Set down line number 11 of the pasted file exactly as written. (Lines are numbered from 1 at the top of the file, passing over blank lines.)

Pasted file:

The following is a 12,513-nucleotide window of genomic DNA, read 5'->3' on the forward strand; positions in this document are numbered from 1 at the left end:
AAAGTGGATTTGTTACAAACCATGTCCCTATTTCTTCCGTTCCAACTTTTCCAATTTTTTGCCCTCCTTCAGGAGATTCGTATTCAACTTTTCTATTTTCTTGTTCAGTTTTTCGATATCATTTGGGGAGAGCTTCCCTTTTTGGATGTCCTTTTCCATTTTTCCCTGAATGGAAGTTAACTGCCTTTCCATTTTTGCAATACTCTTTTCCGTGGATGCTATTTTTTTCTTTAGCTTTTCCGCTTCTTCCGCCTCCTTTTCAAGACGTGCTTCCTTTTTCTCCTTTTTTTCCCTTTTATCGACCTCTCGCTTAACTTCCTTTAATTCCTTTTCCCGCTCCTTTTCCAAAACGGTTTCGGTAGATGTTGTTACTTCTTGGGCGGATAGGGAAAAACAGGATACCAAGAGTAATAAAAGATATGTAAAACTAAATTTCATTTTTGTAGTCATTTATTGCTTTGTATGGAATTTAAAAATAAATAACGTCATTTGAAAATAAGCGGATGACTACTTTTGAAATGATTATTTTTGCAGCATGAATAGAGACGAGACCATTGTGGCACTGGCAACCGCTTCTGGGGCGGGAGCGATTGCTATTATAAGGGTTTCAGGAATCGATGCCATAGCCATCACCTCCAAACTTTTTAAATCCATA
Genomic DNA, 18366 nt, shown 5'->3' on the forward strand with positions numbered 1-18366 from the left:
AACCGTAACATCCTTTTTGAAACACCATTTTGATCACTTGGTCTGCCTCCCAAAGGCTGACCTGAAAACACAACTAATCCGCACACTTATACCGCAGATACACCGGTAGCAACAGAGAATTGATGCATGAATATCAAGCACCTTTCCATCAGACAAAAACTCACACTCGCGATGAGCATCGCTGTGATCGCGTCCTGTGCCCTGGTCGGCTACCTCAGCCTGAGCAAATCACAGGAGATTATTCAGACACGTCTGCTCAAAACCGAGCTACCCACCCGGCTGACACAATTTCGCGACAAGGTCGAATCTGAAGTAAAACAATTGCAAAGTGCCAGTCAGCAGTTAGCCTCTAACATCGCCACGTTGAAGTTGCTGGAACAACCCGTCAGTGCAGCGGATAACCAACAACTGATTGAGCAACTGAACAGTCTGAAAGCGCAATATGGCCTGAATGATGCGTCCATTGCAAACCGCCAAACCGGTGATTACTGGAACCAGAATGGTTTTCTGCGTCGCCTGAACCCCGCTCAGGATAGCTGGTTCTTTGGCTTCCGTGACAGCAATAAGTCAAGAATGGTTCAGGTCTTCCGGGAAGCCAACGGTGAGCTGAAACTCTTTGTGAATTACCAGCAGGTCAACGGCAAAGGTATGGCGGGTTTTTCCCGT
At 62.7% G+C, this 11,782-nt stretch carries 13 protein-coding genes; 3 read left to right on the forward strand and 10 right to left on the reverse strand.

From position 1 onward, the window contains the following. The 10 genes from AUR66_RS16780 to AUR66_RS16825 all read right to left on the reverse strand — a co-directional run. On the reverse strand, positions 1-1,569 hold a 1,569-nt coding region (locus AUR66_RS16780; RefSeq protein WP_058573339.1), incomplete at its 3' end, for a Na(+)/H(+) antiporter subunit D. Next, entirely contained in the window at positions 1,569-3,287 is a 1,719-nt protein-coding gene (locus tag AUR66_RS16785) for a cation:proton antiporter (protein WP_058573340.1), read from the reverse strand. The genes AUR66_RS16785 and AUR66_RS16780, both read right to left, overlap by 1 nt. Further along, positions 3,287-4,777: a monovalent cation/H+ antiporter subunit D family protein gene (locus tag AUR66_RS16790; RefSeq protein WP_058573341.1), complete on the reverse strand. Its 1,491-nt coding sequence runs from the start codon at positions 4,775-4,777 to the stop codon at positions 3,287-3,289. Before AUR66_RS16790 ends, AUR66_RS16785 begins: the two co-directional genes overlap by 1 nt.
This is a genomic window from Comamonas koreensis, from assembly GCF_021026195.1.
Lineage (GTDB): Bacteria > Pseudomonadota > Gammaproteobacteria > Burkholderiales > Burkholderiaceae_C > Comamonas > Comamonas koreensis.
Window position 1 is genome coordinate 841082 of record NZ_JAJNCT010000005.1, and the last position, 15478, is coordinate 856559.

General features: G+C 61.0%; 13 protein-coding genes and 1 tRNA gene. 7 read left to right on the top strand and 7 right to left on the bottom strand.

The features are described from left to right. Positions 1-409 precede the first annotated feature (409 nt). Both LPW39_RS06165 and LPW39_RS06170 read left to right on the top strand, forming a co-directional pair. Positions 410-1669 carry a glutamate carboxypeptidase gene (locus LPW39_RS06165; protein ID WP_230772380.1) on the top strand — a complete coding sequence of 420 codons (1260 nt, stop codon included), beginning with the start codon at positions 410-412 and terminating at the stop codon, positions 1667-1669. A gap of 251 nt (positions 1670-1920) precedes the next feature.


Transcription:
The features are described from left to right. Positions 1-409 precede the first annotated feature (409 nt). Both LPW39_RS06165 and LPW39_RS06170 read left to right on the top strand, forming a co-directional pair. Positions 410-1669 carry a glutamate carboxypeptidase gene (locus LPW39_RS06165; protein ID WP_230772380.1) on the top strand — a complete coding sequence of 420 codons (1260 nt, stop codon included), beginning with the start codon at positions 410-412 and terminating at the stop codon, positions 1667-1669. A gap of 251 nt (positions 1670-1920) precedes the next feature.